A positive label means that an utterance was an actual response to a context, and a negative label means that the utterance wasn't – it was picked randomly from somewhere in the corpus. Each record in the test/validation set consists of a context, a ground truth utterance (the real response) and 9 incorrect utterances called distractors. Before starting with fancy Neural Network models let's build some simple baseline models to help us understand what kind of performance we can expect. The Deep Learning model we will build in this post is called a Dual Encoder LSTM network.
Scientists have used deep learning algorithms with multiple processing layers (hence "deep") to make better models from large quantities of unlabeled data (such as photos with no description, voice recordings or videos on YouTube). Google's voice recognition algorithms operate with a massive training set -- yet it's not nearly big enough to predict every possible word or phrase or question you could put to it. And Google's deep learning algorithm discovers cats. Algorithms perform superior face recognition tasks using deep network that take into account 120 million parameters.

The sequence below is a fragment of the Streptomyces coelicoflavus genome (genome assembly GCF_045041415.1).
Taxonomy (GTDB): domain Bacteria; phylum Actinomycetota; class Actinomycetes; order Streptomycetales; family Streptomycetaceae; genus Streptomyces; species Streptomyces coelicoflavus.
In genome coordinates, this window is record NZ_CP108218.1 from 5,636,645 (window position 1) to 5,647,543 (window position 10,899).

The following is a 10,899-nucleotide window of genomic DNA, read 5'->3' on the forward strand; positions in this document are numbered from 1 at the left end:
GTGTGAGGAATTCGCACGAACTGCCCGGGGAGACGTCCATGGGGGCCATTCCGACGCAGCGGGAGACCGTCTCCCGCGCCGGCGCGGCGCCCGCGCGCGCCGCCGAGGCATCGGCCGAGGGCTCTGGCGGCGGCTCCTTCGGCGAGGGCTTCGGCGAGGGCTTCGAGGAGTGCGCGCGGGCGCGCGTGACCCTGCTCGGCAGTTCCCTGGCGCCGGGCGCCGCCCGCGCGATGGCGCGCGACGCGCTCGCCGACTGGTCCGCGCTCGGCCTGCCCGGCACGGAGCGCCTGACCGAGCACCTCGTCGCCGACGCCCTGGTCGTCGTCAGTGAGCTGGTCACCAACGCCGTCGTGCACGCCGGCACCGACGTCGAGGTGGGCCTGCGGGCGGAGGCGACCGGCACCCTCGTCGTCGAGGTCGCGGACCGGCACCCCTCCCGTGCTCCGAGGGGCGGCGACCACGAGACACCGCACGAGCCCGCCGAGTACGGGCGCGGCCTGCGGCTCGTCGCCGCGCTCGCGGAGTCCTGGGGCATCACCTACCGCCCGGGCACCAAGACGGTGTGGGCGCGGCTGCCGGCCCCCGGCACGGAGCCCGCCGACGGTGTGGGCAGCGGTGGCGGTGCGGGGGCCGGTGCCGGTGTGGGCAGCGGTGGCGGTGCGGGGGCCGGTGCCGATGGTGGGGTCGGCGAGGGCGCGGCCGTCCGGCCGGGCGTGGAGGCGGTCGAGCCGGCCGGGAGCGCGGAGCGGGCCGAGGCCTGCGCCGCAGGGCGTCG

Google, Baidu, and Microsoft have the resources to build dedicated deep learning clusters that give the deep learning algorithms a level of processing power that both accelerates training time as well as increases their model's accuracy. Yahoo, however, has taken a slightly different approach, by moving away from a dedicated deep learning cluster and combining Caffe with Spark. The ML Big Data team's CaffeOnSpark software has allowed them to run the entire process of building and deploying a deep learning model onto a single cluster. The MapR Converged Data Platform is the ideal platform for this project, giving you all the power of distributed Caffe on a cluster with enterprise-grade robustness, enabling you to take advantage of the MapR high performance file system.
Last week, machine learning took a big leap forward when Google's AlphaGo, a machine algorithm, beat the world champion, Lee Sedol, in the game Go. When IBM Watson beat former champions Ken Jennings and Brad Rutter in the game show Jeopardy! Even though it doesn't rely on encoded rules, IBM Watson requires close monitoring by domain experts to provide data and evaluate its performance. AlphaGo was programmed to seek positive rewards in the form of scores and continually improve its system by playing millions of games against tweaked versions of itself.